dust collection. The present invention also applies to such mixes and may be advantageously employed in the production of these cold mixes.

Generally then there has been described a novel asphalt plant having several advantages. Plant cost is reduced, particularly for larger plant sizes in that the components added to the plant of the present invention are less expensive than those eliminated from conventional asphalt plants. Segregation of material in the hot bins is eliminated with the elimination of such bins. There is no material waste such as occurs when the cold feed is out of balance with the gradation unit of a conventional plant. The sampling screen, because it is not in the main flow of material and is therefore not being pushed to capacity, can provide a much more accurate gradation analysis and make separations much finer than are practical over a screen which is required to handle the full plant capacity. In addition, the sampling screen is very much smaller and less expensive than those of conventional plants. The improved cold 7 feed control eliminates surges in the dryer resulting in better dryer operation and the valuable dust is collected and accurately controlled and metered back into the aggregate flow. The asphalt plant becomes more compact and portable with the elimination of the large gradation unit and screen of conventional plants which require a large crane to stack one upon the other.

The present invention makes a recordation practical with respect to continuous plants, such recordation being required by increasing numbers of highway departments and including a printed record of the weight of each ingredient of every batch for quality control of the mix. ln practicing the present invention, as each aggregate sample is removed, screened and weighed, a quality control record is produced.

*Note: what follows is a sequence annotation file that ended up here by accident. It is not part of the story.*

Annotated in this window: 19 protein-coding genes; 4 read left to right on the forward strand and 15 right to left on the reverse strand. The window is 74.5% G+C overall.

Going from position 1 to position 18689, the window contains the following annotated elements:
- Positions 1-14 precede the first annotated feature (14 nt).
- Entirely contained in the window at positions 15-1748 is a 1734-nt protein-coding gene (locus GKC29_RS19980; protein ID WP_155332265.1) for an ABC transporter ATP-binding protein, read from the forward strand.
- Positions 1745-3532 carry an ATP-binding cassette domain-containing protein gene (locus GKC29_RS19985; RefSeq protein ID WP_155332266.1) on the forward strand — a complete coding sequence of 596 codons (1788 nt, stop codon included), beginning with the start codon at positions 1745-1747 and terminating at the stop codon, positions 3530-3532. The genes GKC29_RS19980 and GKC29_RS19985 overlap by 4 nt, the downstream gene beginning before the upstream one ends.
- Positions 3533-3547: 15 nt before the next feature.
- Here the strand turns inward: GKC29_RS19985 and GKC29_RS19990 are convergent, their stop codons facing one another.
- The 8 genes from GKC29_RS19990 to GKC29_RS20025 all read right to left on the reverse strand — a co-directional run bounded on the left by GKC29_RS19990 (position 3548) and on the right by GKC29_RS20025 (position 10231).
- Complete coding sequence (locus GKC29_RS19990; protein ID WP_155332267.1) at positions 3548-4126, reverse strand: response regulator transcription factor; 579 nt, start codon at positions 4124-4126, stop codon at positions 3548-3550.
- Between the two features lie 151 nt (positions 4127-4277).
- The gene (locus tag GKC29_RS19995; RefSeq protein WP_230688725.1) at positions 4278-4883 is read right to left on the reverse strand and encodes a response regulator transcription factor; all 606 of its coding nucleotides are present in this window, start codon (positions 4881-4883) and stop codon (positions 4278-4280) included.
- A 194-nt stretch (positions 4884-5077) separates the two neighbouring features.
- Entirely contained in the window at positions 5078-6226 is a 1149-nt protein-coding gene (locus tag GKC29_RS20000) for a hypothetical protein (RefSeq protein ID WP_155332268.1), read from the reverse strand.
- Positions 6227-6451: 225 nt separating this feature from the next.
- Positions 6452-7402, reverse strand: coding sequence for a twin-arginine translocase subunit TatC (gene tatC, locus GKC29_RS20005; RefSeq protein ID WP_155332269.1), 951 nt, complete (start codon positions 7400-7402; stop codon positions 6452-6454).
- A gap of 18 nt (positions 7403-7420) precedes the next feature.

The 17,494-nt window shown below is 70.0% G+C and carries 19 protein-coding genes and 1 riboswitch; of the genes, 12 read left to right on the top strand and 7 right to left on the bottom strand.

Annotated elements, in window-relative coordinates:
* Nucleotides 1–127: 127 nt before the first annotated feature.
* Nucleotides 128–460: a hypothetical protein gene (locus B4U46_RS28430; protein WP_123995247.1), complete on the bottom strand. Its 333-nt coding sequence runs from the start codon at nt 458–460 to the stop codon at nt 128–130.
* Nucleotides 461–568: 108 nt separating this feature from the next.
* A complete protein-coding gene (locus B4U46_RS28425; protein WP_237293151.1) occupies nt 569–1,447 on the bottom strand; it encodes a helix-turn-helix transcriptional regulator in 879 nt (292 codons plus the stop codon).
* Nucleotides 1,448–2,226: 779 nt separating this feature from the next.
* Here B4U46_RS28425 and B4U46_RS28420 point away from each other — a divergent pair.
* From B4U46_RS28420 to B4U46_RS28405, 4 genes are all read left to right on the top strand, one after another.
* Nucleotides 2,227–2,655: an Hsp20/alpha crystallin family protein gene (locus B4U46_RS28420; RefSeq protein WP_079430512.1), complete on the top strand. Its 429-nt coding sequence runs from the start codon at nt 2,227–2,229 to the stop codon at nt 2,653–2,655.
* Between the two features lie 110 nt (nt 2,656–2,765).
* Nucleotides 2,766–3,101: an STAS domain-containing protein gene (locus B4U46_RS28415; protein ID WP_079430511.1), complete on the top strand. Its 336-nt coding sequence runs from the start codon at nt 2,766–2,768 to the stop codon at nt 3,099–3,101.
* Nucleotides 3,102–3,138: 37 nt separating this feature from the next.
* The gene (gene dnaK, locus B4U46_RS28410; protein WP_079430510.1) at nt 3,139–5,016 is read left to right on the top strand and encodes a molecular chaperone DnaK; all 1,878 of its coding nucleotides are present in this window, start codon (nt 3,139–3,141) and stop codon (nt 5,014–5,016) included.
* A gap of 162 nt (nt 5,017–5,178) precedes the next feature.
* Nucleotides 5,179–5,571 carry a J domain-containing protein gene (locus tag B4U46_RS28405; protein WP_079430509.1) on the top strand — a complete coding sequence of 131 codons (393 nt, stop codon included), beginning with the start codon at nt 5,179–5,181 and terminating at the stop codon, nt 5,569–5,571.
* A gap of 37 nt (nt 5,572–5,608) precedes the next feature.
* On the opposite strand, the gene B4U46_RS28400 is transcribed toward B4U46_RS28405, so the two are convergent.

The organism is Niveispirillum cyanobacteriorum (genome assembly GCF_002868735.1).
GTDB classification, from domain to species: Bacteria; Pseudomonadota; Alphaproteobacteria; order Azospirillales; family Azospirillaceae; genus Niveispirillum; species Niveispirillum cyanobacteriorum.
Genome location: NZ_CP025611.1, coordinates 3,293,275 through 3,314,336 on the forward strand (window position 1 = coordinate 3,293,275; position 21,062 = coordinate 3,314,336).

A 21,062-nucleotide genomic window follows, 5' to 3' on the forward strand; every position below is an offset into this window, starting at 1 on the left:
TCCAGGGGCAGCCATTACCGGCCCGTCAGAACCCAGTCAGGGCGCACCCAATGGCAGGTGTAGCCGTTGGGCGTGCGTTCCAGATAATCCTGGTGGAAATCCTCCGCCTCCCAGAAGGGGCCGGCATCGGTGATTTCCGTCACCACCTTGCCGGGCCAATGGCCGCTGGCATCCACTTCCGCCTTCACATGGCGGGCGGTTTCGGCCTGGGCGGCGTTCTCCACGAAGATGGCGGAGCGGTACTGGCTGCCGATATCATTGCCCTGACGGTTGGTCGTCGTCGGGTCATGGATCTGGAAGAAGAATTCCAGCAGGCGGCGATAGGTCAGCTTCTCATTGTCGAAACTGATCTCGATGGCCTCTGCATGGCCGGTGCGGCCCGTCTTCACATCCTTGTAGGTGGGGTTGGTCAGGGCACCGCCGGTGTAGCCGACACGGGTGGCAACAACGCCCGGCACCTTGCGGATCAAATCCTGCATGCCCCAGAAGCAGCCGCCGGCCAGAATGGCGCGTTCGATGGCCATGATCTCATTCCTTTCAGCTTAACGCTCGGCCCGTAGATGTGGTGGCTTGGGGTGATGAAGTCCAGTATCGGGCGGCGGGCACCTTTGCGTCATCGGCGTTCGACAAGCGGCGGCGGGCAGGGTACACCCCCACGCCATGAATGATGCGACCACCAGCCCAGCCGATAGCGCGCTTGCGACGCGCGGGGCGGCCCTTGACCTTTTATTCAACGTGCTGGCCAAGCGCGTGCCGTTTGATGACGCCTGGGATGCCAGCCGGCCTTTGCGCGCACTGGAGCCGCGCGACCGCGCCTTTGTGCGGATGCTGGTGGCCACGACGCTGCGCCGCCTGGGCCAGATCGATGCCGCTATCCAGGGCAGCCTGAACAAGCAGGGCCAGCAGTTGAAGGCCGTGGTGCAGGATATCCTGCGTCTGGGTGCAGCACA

We claim:

1. A method of producing asphalt material from a supply of bitumen and a supply of aggregate having a plurality of aggregate components, comprising the steps of feeding the aggregate along a path from the aggregate supply to a first station,

continuously weighing the aggregate being fed,

drying the aggregate at the first station,

exacting dust from the aggregate during drying,

continuously weighing the dried aggregate at a second station along the path, metering the extracted dust back to the path of aggregate travel in accordance with the weight sensed at the second station, varying the aggregate feed in accordance with the weight sensed of aggregate being fed and the weight sensed of aggregate passing the second station,

delivering a flow of bitumen into the path of travel of the aggregate at a third station,

metering the flow of bitumen in accordance with the weight of aggregate sensed at the second station, and

mixing the bitumen and aggregate delivered to the third station.

2. The method defined in claim 1, wherein the step of drying includes heating the aggregate.

3. The method defined in claim 1, comprising the further steps of delivering a portion of aggregate flow from the path upstream of the third station,

separating the portion into the aggregate components,